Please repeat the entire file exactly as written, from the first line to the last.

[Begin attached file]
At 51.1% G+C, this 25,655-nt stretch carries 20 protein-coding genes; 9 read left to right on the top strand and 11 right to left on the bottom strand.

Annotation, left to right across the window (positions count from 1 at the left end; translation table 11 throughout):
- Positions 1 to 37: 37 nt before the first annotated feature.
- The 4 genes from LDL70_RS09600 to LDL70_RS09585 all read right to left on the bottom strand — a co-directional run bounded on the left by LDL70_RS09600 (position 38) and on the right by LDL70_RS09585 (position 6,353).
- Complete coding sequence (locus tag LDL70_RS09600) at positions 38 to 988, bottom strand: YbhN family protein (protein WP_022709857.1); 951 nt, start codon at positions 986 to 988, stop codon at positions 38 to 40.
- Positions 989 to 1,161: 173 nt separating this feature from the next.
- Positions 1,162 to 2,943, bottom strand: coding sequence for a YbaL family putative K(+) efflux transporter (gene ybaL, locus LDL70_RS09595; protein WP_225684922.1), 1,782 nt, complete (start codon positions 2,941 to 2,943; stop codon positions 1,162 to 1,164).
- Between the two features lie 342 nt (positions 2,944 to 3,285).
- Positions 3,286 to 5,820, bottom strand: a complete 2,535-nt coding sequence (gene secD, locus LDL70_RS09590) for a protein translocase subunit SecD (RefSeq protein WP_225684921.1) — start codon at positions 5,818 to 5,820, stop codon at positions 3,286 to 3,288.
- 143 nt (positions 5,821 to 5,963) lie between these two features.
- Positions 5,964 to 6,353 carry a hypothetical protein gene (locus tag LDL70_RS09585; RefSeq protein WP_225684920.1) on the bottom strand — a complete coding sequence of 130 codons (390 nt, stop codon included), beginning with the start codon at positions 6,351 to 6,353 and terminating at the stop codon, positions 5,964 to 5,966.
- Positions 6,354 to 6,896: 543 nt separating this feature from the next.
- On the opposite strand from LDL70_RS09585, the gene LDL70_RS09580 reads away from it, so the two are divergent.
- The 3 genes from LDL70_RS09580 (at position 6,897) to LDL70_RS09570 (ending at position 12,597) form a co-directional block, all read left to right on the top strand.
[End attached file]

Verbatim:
At 51.1% G+C, this 25,655-nt stretch carries 20 protein-coding genes; 9 read left to right on the top strand and 11 right to left on the bottom strand.

Annotation, left to right across the window (positions count from 1 at the left end; translation table 11 throughout):
- Positions 1 to 37: 37 nt before the first annotated feature.
- The 4 genes from LDL70_RS09600 to LDL70_RS09585 all read right to left on the bottom strand — a co-directional run bounded on the left by LDL70_RS09600 (position 38) and on the right by LDL70_RS09585 (position 6,353).
- Complete coding sequence (locus tag LDL70_RS09600) at positions 38 to 988, bottom strand: YbhN family protein (protein WP_022709857.1); 951 nt, start codon at positions 986 to 988, stop codon at positions 38 to 40.
- Positions 989 to 1,161: 173 nt separating this feature from the next.
- Positions 1,162 to 2,943, bottom strand: coding sequence for a YbaL family putative K(+) efflux transporter (gene ybaL, locus LDL70_RS09595; protein WP_225684922.1), 1,782 nt, complete (start codon positions 2,941 to 2,943; stop codon positions 1,162 to 1,164).
- Between the two features lie 342 nt (positions 2,944 to 3,285).
- Positions 3,286 to 5,820, bottom strand: a complete 2,535-nt coding sequence (gene secD, locus LDL70_RS09590) for a protein translocase subunit SecD (RefSeq protein WP_225684921.1) — start codon at positions 5,818 to 5,820, stop codon at positions 3,286 to 3,288.
- 143 nt (positions 5,821 to 5,963) lie between these two features.
- Positions 5,964 to 6,353 carry a hypothetical protein gene (locus tag LDL70_RS09585; RefSeq protein WP_225684920.1) on the bottom strand — a complete coding sequence of 130 codons (390 nt, stop codon included), beginning with the start codon at positions 6,351 to 6,353 and terminating at the stop codon, positions 5,964 to 5,966.
- Positions 6,354 to 6,896: 543 nt separating this feature from the next.
- On the opposite strand from LDL70_RS09585, the gene LDL70_RS09580 reads away from it, so the two are divergent.
- The 3 genes from LDL70_RS09580 (at position 6,897) to LDL70_RS09570 (ending at position 12,597) form a co-directional block, all read left to right on the top strand.